Life In a Time of COVID-19

We could panic as an organisation in the face of the realities COVID-19 is bringing. Our precarious finances as a not-for-profit are heading into unknown territory and deficit looms large. Faithful donors are facing deep concerns of their own. Structured, in the main, to support and enable New Zealanders to go and serve overseas—an approach that began when Miss Thomas first travelled from our country in 1875 to serve in Benares—the majority of our “partners” are now grounded in Aotearoa for as long as our borders, and those of other countries, remain closed. The identity we claim for ourselves, and declare to our supporting churches, will not, for the immediate future, be so much fuelled by the appeal of helping the neediest and living the gospel “over there.” Meanwhile, like all workplaces and communities, we face the challenges that social distancing brings. The immediacy of relationships to keep us accountable and our ability to extend tangible compassion have been significantly curtailed.

We could panic, or we could accept the gift on offer of the opportunity to head back through our story, critically examine our legitimating narratives for their alignment with our values and beliefs, and from there review our structures for life in our new landscape.

For eight years Interserve (NZ) has been travelling with Māori brothers and sisters who have taught us to walk into our future drawing from our past—as the whakataukī says: Ka mua, ka muri. Embedded in the name they have given us—Te Riu Whakaoreore—are two markers, or pou. These remind us firstly that Christ is within and beyond us, calling us, awakening us, mobilising us, and secondly of our heritage in the faith-filled journeying of our foremothers.[16] We have been following their teaching—learning more of our narrative and orientating ourselves to a deeper commitment to our values. But structurally we have remained the same. In a surprising chorus, COVID-19 joins with their voice and invites us to open the gift of values fine-tuning.

Already we are striking misalignment between our structures and processes, and our values. “Partners” are “sent” and “supported” while “staff” are “paid” at “home,” yet we value “wholistic ministry.” We have layers of decision-making and belonging in the organisation, yet we value “oneness in Christ” and “community.” We work with churches for the express purpose of sending “missionaries,” yet we value “partnership/interdependence.” Meanwhile, our history for years included local Indian and Anglo-Indian believers lovingly serving their neighbour in India, yet we struggled to see them as “missionaries,” even as we struggle today internationally to accept locals as “partners” in “overseas” teams.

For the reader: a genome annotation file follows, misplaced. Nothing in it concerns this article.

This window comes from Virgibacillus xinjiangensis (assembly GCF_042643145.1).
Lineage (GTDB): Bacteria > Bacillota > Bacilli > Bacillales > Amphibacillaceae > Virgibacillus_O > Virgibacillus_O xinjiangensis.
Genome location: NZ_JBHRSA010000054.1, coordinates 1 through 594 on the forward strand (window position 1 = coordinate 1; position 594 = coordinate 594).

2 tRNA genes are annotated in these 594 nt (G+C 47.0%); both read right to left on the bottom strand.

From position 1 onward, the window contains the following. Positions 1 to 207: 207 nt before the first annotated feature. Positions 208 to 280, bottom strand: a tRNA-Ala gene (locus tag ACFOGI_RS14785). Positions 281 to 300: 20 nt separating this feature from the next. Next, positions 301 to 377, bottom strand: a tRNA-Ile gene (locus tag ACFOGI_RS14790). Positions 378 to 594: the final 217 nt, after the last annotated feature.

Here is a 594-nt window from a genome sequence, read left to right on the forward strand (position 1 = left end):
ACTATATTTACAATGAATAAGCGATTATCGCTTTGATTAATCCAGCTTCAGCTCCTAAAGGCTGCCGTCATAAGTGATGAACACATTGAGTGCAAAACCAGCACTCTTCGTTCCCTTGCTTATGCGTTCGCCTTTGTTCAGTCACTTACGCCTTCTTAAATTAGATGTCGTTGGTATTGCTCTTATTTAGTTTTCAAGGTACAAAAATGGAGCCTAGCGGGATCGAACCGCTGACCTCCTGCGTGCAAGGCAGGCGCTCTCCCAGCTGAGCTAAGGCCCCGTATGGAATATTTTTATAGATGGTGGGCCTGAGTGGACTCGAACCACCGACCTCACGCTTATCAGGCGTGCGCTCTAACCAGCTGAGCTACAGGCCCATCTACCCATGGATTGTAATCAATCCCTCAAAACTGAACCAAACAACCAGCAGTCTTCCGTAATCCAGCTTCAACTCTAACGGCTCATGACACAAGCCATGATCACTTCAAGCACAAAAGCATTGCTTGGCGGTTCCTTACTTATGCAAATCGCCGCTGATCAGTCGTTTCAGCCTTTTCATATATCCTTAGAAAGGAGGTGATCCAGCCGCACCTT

Values and the Provision of Mission Resourcing

One of the values-misalignments which shouts the loudest is that we rely on donations to sustain our structures, yet we value “dependence on God.” This is a pressing concern ahead not only for us, but for many Christian not-for-profits—as it will be for many churches and individuals. We are people of faith, but we rely on a steady supply of money to keep our organisational structures fuelling our calling. At first glance, this could easily be thought to not be misaligned—for, after all, God can and does use a community of givers and fundraising efforts to resource God’s mission. But digging a bit deeper, have we with this approach been lubricating a certainty in the structure of the organisation rather than a faith in God for individuals within our missional community?

Whether we are in a time of sufficiency, abundance, or scarcity, for all of us, if God is not truly our provider, our trust is transferred to systems. Becoming dependents, the risk is an infantilisation—the abdication of agency, faith, and imagination to a leader and/or employer. In doing so, we enable people including ourselves to build on sand. When we truly understand that all that we have comes from God, it creates in us a healthy dependence on the only One who is able to resource and supply our needs, and space for egalitarian engagement under God. In the landscape we now find ourselves in, ensuring our narrative around finances and our resourcing structures are aligned with our values and in that with Christ, is of utmost importance.

Returning to Our Values

Psychologist Steven Hayes notes that